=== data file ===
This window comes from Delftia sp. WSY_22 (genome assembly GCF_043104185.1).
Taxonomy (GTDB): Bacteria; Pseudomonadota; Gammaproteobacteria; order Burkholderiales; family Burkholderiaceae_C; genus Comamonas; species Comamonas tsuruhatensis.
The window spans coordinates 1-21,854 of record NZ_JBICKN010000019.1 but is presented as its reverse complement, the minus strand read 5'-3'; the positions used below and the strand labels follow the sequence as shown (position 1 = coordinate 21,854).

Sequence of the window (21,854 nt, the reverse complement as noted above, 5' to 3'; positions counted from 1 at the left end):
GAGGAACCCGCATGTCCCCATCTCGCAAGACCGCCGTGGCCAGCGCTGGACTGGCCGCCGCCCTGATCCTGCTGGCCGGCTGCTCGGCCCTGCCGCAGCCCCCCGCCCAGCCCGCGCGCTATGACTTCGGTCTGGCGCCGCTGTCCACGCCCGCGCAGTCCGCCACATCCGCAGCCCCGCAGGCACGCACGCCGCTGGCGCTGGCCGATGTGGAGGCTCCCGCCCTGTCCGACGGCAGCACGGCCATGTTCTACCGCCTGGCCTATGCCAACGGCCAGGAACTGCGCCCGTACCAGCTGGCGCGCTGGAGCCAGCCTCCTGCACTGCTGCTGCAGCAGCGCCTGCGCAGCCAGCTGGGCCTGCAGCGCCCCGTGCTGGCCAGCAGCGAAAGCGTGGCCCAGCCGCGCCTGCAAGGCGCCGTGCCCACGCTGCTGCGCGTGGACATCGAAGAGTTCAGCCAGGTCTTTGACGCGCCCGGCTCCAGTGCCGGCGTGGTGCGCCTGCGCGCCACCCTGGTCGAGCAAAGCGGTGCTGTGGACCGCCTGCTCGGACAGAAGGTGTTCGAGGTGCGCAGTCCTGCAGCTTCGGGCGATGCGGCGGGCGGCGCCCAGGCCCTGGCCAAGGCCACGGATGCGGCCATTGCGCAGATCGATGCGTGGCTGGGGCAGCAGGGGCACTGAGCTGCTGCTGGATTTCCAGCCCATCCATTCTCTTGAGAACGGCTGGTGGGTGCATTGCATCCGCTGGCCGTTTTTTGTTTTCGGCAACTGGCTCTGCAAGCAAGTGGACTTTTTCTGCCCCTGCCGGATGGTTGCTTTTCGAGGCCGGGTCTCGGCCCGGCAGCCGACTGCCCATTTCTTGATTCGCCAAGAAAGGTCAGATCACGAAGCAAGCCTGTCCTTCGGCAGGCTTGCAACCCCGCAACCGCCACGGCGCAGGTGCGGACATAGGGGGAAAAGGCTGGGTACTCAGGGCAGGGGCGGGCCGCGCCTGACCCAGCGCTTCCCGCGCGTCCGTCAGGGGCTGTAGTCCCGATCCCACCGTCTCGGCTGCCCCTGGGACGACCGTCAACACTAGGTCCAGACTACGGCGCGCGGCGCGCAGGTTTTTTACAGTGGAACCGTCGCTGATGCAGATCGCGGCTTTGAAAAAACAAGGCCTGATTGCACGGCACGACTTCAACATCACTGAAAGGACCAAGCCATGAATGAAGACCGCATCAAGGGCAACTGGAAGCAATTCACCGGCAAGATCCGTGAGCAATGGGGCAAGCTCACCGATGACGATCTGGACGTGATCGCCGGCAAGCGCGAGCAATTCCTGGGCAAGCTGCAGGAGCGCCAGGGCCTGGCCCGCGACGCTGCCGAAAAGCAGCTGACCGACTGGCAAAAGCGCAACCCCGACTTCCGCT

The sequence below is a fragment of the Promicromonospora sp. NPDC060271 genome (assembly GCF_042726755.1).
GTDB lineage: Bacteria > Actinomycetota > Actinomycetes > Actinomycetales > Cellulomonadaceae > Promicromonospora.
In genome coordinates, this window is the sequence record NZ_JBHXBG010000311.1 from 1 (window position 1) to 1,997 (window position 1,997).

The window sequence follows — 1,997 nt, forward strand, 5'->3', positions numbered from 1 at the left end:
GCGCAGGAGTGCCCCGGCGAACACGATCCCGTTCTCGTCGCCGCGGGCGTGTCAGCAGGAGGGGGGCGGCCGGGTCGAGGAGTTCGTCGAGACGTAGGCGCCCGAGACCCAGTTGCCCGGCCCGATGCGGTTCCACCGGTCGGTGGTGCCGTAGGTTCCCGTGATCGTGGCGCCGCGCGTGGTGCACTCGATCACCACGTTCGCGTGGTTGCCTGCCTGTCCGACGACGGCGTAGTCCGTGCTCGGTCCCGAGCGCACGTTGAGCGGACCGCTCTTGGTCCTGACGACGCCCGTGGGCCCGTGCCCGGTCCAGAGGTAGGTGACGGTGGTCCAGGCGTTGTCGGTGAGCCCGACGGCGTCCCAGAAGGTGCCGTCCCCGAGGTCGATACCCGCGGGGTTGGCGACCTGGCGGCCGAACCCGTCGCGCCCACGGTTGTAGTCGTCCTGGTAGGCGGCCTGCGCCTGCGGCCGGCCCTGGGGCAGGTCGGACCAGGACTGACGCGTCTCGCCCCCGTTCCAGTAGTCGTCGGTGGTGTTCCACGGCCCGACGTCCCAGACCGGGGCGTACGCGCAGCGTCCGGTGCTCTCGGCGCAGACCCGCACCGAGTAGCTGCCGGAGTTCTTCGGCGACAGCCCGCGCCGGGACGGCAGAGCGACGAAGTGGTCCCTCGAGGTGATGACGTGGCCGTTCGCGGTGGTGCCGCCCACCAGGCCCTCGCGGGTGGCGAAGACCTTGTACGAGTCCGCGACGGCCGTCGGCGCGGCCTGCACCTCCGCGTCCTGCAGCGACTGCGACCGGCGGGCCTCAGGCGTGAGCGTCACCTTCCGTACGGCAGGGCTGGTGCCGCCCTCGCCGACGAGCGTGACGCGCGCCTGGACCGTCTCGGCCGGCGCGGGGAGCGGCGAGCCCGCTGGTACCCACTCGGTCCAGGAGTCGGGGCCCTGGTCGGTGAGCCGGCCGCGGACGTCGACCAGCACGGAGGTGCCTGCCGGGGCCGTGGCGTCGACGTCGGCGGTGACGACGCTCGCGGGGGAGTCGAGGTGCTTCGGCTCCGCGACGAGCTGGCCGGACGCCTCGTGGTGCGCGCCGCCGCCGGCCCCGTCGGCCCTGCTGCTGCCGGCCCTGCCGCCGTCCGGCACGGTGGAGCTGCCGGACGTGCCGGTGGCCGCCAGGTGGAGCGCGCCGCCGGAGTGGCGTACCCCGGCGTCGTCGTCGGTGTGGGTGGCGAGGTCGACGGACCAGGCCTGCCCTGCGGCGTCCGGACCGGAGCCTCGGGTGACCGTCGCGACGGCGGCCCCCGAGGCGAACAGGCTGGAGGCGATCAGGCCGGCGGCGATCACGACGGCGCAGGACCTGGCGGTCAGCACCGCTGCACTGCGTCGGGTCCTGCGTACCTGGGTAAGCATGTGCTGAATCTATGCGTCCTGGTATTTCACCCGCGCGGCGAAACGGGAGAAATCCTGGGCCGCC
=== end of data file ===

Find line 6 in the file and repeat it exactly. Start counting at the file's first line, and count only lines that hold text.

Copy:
The sequence below is a fragment of the Promicromonospora sp. NPDC060271 genome (assembly GCF_042726755.1).